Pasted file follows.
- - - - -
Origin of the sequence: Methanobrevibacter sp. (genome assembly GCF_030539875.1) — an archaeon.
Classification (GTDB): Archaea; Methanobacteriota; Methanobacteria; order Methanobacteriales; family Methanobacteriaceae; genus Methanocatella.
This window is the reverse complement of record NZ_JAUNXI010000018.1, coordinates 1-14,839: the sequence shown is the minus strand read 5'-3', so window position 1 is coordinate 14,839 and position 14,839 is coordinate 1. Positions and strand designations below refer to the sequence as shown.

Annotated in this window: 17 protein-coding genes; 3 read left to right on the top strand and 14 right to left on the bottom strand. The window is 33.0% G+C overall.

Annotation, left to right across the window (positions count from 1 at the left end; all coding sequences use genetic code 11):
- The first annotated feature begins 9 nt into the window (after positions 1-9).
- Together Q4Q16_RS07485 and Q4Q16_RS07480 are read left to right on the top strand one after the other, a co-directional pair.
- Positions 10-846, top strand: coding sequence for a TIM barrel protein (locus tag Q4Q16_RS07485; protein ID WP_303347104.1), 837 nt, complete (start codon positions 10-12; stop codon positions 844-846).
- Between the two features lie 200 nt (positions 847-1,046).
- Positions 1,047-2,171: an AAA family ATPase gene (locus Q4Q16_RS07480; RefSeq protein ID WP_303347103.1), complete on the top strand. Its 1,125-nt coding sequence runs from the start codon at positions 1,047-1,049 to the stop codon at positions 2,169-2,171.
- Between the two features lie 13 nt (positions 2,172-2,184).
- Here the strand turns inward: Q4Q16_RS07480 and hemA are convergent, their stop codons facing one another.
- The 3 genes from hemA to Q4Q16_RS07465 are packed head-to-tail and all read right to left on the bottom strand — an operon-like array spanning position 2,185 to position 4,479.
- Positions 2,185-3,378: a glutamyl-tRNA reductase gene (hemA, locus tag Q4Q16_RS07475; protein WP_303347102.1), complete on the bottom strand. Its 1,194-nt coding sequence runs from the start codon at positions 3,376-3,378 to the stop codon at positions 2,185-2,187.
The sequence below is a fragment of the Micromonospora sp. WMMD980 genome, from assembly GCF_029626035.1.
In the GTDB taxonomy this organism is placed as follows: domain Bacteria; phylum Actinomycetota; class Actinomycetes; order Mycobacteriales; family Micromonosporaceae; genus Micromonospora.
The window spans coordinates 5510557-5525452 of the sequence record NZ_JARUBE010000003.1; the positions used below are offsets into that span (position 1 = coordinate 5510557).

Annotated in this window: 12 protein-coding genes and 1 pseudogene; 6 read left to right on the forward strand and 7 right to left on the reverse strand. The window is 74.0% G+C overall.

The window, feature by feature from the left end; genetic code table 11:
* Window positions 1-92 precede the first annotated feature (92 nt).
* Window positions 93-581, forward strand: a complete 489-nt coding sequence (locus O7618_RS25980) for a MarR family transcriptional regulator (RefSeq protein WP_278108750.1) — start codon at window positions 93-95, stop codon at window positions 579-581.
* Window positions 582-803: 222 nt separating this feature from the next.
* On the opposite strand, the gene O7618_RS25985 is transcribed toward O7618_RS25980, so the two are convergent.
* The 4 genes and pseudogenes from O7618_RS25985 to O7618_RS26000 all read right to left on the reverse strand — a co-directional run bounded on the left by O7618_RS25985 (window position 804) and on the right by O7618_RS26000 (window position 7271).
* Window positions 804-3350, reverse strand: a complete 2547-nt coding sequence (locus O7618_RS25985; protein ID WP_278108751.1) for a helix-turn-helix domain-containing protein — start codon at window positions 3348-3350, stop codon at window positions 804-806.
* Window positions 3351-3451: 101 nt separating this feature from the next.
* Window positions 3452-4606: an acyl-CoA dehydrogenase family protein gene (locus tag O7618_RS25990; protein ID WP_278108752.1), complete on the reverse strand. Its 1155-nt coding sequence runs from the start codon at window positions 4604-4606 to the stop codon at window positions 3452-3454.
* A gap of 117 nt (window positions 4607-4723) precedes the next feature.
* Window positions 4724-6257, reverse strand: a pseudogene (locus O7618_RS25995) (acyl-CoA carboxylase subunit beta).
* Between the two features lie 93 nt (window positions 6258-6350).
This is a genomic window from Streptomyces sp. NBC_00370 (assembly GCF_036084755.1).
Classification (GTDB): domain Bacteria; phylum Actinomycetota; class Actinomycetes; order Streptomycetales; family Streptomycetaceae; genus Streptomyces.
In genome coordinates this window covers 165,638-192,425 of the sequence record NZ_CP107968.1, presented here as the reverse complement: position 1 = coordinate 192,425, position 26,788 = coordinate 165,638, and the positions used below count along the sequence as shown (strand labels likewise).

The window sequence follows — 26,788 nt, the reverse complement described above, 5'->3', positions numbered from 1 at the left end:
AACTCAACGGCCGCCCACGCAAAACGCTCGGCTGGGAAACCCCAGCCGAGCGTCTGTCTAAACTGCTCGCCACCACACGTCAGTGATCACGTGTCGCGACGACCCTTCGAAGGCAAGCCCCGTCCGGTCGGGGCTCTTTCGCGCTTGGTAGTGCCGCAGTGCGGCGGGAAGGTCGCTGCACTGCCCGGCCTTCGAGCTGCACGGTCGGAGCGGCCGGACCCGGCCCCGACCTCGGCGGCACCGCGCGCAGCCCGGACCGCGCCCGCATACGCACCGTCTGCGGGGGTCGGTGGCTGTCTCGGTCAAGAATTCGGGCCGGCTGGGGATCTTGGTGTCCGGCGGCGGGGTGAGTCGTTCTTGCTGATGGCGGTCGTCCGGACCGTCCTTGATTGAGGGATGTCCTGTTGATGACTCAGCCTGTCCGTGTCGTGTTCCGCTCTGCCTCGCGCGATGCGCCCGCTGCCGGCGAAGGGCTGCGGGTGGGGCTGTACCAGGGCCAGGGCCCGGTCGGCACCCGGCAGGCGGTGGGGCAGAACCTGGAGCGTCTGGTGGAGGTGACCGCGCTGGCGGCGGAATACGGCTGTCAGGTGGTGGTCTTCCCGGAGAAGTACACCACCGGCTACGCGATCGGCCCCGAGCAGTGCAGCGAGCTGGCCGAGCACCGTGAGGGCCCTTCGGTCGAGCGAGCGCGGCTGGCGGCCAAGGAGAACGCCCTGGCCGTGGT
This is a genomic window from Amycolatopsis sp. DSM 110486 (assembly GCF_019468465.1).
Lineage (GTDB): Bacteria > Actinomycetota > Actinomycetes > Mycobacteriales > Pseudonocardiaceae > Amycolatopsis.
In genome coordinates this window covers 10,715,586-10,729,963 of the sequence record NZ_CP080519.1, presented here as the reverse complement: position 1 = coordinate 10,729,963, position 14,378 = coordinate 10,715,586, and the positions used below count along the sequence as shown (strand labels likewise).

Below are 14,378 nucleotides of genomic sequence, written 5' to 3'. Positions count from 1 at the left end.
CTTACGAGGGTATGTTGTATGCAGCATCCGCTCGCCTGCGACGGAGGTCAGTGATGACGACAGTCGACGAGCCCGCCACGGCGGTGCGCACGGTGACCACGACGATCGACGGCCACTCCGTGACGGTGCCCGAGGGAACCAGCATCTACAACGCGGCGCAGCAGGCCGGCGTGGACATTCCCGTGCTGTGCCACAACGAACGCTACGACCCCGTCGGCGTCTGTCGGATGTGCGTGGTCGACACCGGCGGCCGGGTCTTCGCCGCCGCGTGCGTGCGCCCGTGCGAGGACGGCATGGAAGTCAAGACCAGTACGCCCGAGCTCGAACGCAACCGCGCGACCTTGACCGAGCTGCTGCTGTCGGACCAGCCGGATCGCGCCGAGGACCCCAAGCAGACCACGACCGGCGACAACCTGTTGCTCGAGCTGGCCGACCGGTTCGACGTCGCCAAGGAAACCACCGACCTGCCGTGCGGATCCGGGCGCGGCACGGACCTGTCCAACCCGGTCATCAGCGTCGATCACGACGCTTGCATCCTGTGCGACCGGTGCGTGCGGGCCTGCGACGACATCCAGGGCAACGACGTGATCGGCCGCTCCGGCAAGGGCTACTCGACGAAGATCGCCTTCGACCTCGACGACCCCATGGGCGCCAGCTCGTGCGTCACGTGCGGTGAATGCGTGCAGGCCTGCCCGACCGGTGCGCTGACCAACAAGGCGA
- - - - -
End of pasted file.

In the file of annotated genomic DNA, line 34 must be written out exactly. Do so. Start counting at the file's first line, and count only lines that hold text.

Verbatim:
The window sequence follows — 26,788 nt, the reverse complement described above, 5'->3', positions numbered from 1 at the left end: